Polipoli
Puu Keokea
Kanahau
Kalepeamoa
Red Hill P5K
Kolekole

Thu, Dec 8, 2016
Etymology
Story Photos / Slideshow Maps: 1 2 GPX Profile
Red Hill previously climbed Wed, Jun 25, 2014
later climbed Mon, Dec 12, 2016
Kolekole previously climbed Wed, Jun 25, 2014

Continued...

My first full day on Maui turned out to be a much longer hike than I had planned, more than 20mi where I expected 11mi. I headed up the big mountain to Polipoli Springs State Park to climb a series of minor summits along the SW spine of Haleakala. The park is located within the large Kula Forest Reserve, home to a number of non-native groves including a large collection of Coast Redwoods that were planted in the 1930s. A fire burned through the forest back in 2007, leaving most of the redwoods intact but wiping out many other species. The downfall from the fire is tremendous, making cross-country travel extremely arduous. There is a 4WD road that goes up from the state park at 6,500ft to the highpoint of Red Hill at over 10,000ft along the spine. It is open to vehicles only in the lower half above the state park and mostly used by hunters. The entire route is open to hikers and mountain bikers, apparently fairly popular with the latter, though not nearly to the extent of the Haleakala Downhill that goes through the national park and catered to by numerous outfitters. The state park is reached via the narrow, heavily switchbacked Waipoli Rd that starts from Hwy377 at 3,200ft and climbs to 6,400ft in about 6mi. The pavement ends at the top of the switchbacks, traversing the side of the mountain another 4mi to the state park. I was unable, perhaps more like unwilling, to drive more than about a mile on the dirt section when the water-filled potholes started to get too big for my comfort level. That added almost six miles to the hike, the rest added by my extending the hike past where I'd planned to turn around.

I'd spent the night camped in the van about halfway up the switchbacks, off to the side of the road. It was both remote enough that I wouldn't be bothered by Maui Police and high enough to sleep comfortably cool. It rained on and off during the night, the pitter patter hitting the roof in a comforting, glad-I'm-not-in-a-tent sort of way. There was a lightning and thunder show that lit up the sky for an hour or so that was pretty cool and I didn't mind in the least being woken up by it. When I awoke around 7a it was foggy outside but not raining and it would be like that much of the day. It rained lightly for several hours in the morning and then on and off after that, but I had come sufficiently prepared with rain jacket and pants, a fleece, balaclava and two pairs of gloves. I would use all the clothing I'd stashed in my daypack to good effect and was comfortable most of the day.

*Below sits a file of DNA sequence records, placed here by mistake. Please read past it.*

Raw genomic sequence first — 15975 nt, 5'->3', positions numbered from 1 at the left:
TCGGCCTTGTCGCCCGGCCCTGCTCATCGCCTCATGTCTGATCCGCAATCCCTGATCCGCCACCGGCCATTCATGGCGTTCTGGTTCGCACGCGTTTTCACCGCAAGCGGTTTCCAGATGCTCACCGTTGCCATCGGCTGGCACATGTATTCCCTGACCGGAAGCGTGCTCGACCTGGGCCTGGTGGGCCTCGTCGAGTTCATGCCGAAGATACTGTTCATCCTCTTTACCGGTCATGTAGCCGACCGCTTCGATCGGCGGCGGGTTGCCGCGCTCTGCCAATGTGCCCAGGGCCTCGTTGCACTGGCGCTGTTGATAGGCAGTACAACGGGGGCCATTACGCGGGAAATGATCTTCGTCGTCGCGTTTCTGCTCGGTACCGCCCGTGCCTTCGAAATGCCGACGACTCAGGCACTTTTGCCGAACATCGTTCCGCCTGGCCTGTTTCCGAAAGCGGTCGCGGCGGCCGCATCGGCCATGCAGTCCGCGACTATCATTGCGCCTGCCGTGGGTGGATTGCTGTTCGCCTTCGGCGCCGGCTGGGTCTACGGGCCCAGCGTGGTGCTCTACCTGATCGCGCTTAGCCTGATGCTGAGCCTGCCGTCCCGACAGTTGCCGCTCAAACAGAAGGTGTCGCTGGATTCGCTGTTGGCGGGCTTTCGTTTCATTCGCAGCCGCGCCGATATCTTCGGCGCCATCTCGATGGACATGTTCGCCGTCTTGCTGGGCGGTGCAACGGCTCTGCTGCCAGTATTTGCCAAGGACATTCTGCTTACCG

Polipoli

This summit has the lowest elevation of those I visited, found about half a mile from the state park campground. I hiked about 3mi to reach this open grassy area that is closed to camping until they upgrade the septic system. It appears that the previous method of letting it flow into an off-limits area downhill from the campground was deemed unsanitary. On the far side of the open grass field is found the start of the Polipoli Trail that heads off towards my summit. Unfortunately, it doesn't actually reach the summit, skirting within about 500ft on the downhill side to the west. I had some serious bushwhacking up the tangle of the heavily overgrown slope with a light rain falling. All the while I was thinking how this was great fun though I couldn't think of a single other person I knew who might agree with me. The area is home to hordes of feral pigs that roam the forest lands and have created a trail network through the thickest of it. Unfortunately, I'm not all that capable of following pig tracks which are generally very low to the ground and difficult for old and unflexible humans to manage. I broke through stuff when I could, crawled when I had to, making slow progress uphill until I reached my target. At the highpoint, buried in the forest with nary a view, was a pole fixed to the ground in concrete and holding four metal fins at the top to mark the benchmark that was placed here. There was probably a foot or more of detritus covering the ground making the search for the benchmark itself a most unappetizing effort. I left that as an exercise for future adventurers. I returned to the trail via a slightly different route for no other reason than to prove to myself there was more than one way through the jungle. So much fun.

Puu Keokea